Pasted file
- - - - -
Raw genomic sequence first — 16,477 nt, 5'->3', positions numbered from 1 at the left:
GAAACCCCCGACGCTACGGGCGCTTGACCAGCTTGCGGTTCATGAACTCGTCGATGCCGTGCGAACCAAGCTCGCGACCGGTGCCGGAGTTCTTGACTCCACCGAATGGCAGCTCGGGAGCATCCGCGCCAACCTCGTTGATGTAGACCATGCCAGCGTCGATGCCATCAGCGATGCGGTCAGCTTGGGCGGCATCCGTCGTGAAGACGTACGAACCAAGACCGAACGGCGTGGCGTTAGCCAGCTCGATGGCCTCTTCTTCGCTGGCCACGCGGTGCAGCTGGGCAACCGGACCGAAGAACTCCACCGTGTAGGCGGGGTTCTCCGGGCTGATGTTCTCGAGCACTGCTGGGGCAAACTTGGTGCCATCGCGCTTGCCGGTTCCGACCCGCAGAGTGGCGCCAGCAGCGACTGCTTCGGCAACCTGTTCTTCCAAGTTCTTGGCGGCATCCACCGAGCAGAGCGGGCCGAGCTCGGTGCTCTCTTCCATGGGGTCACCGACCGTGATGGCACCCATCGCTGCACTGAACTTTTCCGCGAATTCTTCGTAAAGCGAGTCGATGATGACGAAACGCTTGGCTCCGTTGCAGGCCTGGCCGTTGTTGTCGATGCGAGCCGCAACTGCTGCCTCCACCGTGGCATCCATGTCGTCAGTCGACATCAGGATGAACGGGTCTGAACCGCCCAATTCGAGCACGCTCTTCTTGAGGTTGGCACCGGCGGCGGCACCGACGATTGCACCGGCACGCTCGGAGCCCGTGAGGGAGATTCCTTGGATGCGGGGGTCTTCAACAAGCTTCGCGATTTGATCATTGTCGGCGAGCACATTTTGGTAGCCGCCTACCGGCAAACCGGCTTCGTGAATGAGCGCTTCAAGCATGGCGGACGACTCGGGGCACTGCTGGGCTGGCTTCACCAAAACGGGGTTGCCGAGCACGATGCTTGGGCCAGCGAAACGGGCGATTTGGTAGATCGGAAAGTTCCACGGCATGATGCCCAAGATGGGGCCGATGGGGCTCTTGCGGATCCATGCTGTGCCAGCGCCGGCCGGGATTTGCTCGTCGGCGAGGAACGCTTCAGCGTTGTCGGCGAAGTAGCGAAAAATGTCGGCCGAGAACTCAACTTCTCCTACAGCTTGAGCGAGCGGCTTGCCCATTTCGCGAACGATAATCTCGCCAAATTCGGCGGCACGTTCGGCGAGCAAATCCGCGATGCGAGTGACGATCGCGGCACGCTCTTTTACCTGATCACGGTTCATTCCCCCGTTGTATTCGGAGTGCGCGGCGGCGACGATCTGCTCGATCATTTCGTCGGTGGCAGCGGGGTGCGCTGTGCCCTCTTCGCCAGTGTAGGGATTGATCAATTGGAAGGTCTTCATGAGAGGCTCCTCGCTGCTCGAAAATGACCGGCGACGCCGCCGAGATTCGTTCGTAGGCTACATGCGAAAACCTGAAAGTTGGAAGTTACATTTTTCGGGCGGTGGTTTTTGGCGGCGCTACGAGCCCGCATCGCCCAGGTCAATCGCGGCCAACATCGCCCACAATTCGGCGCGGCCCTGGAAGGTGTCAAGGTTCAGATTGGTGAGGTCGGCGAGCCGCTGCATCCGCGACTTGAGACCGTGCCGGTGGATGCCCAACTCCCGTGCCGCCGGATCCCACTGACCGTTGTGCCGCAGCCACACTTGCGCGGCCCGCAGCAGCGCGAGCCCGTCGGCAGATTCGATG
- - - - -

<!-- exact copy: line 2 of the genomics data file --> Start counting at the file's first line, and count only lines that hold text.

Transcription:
GAAACCCCCGACGCTACGGGCGCTTGACCAGCTTGCGGTTCATGAACTCGTCGATGCCGTGCGAACCAAGCTCGCGACCGGTGCCGGAGTTCTTGACTCCACCGAATGGCAGCTCGGGAGCATCCGCGCCAACCTCGTTGATGTAGACCATGCCAGCGTCGATGCCATCAGCGATGCGGTCAGCTTGGGCGGCATCCGTCGTGAAGACGTACGAACCAAGACCGAACGGCGTGGCGTTAGCCAGCTCGATGGCCTCTTCTTCGCTGGCCACGCGGTGCAGCTGGGCAACCGGACCGAAGAACTCCACCGTGTAGGCGGGGTTCTCCGGGCTGATGTTCTCGAGCACTGCTGGGGCAAACTTGGTGCCATCGCGCTTGCCGGTTCCGACCCGCAGAGTGGCGCCAGCAGCGACTGCTTCGGCAACCTGTTCTTCCAAGTTCTTGGCGGCATCCACCGAGCAGAGCGGGCCGAGCTCGGTGCTCTCTTCCATGGGGTCACCGACCGTGATGGCACCCATCGCTGCACTGAACTTTTCCGCGAATTCTTCGTAAAGCGAGTCGATGATGACGAAACGCTTGGCTCCGTTGCAGGCCTGGCCGTTGTTGTCGATGCGAGCCGCAACTGCTGCCTCCACCGTGGCATCCATGTCGTCAGTCGACATCAGGATGAACGGGTCTGAACCGCCCAATTCGAGCACGCTCTTCTTGAGGTTGGCACCGGCGGCGGCACCGACGATTGCACCGGCACGCTCGGAGCCCGTGAGGGAGATTCCTTGGATGCGGGGGTCTTCAACAAGCTTCGCGATTTGATCATTGTCGGCGAGCACATTTTGGTAGCCGCCTACCGGCAAACCGGCTTCGTGAATGAGCGCTTCAAGCATGGCGGACGACTCGGGGCACTGCTGGGCTGGCTTCACCAAAACGGGGTTGCCGAGCACGATGCTTGGGCCAGCGAAACGGGCGATTTGGTAGATCGGAAAGTTCCACGGCATGATGCCCAAGATGGGGCCGATGGGGCTCTTGCGGATCCATGCTGTGCCAGCGCCGGCCGGGATTTGCTCGTCGGCGAGGAACGCTTCAGCGTTGTCGGCGAAGTAGCGAAAAATGTCGGCCGAGAACTCAACTTCTCCTACAGCTTGAGCGAGCGGCTTGCCCATTTCGCGAACGATAATCTCGCCAAATTCGGCGGCACGTTCGGCGAGCAAATCCGCGATGCGAGTGACGATCGCGGCACGCTCTTTTACCTGATCACGGTTCATTCCCCCGTTGTATTCGGAGTGCGCGGCGGCGACGATCTGCTCGATCATTTCGTCGGTGGCAGCGGGGTGCGCTGTGCCCTCTTCGCCAGTGTAGGGATTGATCAATTGGAAGGTCTTCATGAGAGGCTCCTCGCTGCTCGAAAATGACCGGCGACGCCGCCGAGATTCGTTCGTAGGCTACATGCGAAAACCTGAAAGTTGGAAGTTACATTTTTCGGGCGGTGGTTTTTGGCGGCGCTACGAGCCCGCATCGCCCAGGTCAATCGCGGCCAACATCGCCCACAATTCGGCGCGGCCCTGGAAGGTGTCAAGGTTCAGATTGGTGAGGTCGGCGAGCCGCTGCATCCGCGACTTGAGACCGTGCCGGTGGATGCCCAACTCCCGTGCCGCCGGATCCCACTGACCGTTGTGCCGCAGCCACACTTGCGCGGCCCGCAGCAGCGCGAGCCCGTCGGCAGATTCGATG